NASA launches InSight Spacecraft to study the Mars' deep interior

May 7, 2018 11:12 IST
NASA launches InSight Spacecraft to study the Mars' deep interior

The National Aeronautics and Space Administration (NASA) on May 5, 2018 launched the Interior Exploration using Seismic Investigations, Geodesy and Heat Transport (InSight) Spacecraft to study the Mars’ deep interior.

The InSight Spacecraft was launched on the Atlas V rocket of the United Launch Alliance (ULA) from Vandenberg Air Force Base in California, marking NASA’s first interplanetary launch from the US West Coast.

Key instruments on board the InSight Spacecraft

Seismometer: The key instrument on board the InSight Spacecraft is a seismometer called the Seismic Experiment for Interior Structure made by the French Space Agency. Once the spacecraft settles on the Mars, a robotic arm will emerge and place the seismometer directly on the Martian ground.

Self-Hammering probe: Known as the Heat Flow and Physical Properties Package, the self-hammering probe was made jointly by the German Space Agency and the Polish Space Agency. It will examine the flow of heat in the Mar’s subsurface.

Radio system: It is equipped with a radio system to track the spacecraft’s position and planet’s rotation, thereby, revealing the size and composition of Mars’ core.

InSight Spacecraft: Mission and Vision

• InSight, a Mars lander, has been designed to listen for “Marsquakes”, thus, directing the human missions to explore the Red Planet.

• The USD 993 million project aims to expand the human knowledge about interior conditions of the Mars and reveal how rocky planets like the Earth and the Moon formed billions years ago.

• This solar and battery-powered Mars lander will operate for 26 Earth months (one year on Mars) and will pick and study up as many as 100 Marsquakes, using a high-tech seismometer.

• The spacecraft will dig 10 to 16 feet (3 to 5 metres) deep into the Mars, which is 15 times deeper than any previous Mars mission.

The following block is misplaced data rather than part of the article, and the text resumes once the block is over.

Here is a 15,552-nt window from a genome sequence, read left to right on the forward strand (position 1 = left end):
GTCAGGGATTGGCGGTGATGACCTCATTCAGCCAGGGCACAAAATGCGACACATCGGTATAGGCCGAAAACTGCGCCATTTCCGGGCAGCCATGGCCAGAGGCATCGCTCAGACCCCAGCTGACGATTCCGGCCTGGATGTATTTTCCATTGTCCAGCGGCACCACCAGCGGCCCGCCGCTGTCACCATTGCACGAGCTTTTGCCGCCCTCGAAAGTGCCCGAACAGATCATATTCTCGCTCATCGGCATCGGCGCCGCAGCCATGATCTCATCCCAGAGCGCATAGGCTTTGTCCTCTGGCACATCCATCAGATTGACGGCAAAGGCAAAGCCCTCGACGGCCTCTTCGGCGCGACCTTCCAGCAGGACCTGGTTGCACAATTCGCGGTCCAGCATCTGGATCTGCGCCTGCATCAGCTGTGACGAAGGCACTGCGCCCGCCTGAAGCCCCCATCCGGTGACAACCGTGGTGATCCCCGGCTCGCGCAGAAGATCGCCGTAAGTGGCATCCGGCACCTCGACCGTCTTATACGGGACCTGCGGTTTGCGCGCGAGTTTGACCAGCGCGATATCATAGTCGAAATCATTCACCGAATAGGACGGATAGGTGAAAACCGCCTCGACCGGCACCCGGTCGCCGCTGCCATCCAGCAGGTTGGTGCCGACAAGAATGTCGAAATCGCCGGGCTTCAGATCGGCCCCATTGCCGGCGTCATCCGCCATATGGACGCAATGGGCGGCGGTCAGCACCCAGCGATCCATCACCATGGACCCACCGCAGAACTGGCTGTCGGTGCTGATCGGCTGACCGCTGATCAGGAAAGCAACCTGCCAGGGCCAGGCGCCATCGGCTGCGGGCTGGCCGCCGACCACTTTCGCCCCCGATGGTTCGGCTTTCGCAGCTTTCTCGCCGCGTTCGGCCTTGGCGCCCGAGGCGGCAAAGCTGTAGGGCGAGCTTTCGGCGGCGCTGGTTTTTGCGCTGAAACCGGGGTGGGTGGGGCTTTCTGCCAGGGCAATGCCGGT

• The scientists expect that the spacecraft will provide a true 3D image of the interior of the Mars.

• It will enable the scientists to understand the temperature on the Mars, which is crucial for sending people there and will help them know that how much a human environment need to be heated under frigid conditions.

Organisations involved in construction and launch of the InSight Spacecraft



Marshall Space Flight Centre in Huntsville, Alabama.

Manages the InSight Spacecraft

Lockheed Martin Space in Denver

Built and tested the spacecraft

NASA’s Jet Propulsion Laboratory (JPL)

Manages the project for NASA's Science Mission Directorate in Washington

France's Centre National d'Etudes Spatiales

Built the ultra-sensitive seismometer for detecting mars-quakes

German Aerospace Centre (DLR)

Developed a thermal probe that can go 16 feet underground and measure the heat flowing inside the planet

When is InSight expected to reach the Mars?

• The spacecraft is expected to settle on the Mars on November 26, 2018, after travelling around 300 million miles to get there.

• On reaching the Mars, InSight will become the first NASA spacecraft to land on Mars since the landing of the Curiosity rover in 2012.

The spacecraft was initially marked to be launched in 2016 but had to be delayed after temperature tests showed a problem with part of the seismometer, which has been fixed now.

NASA set to launch 'InSight' mission to study Mars’ deep interior


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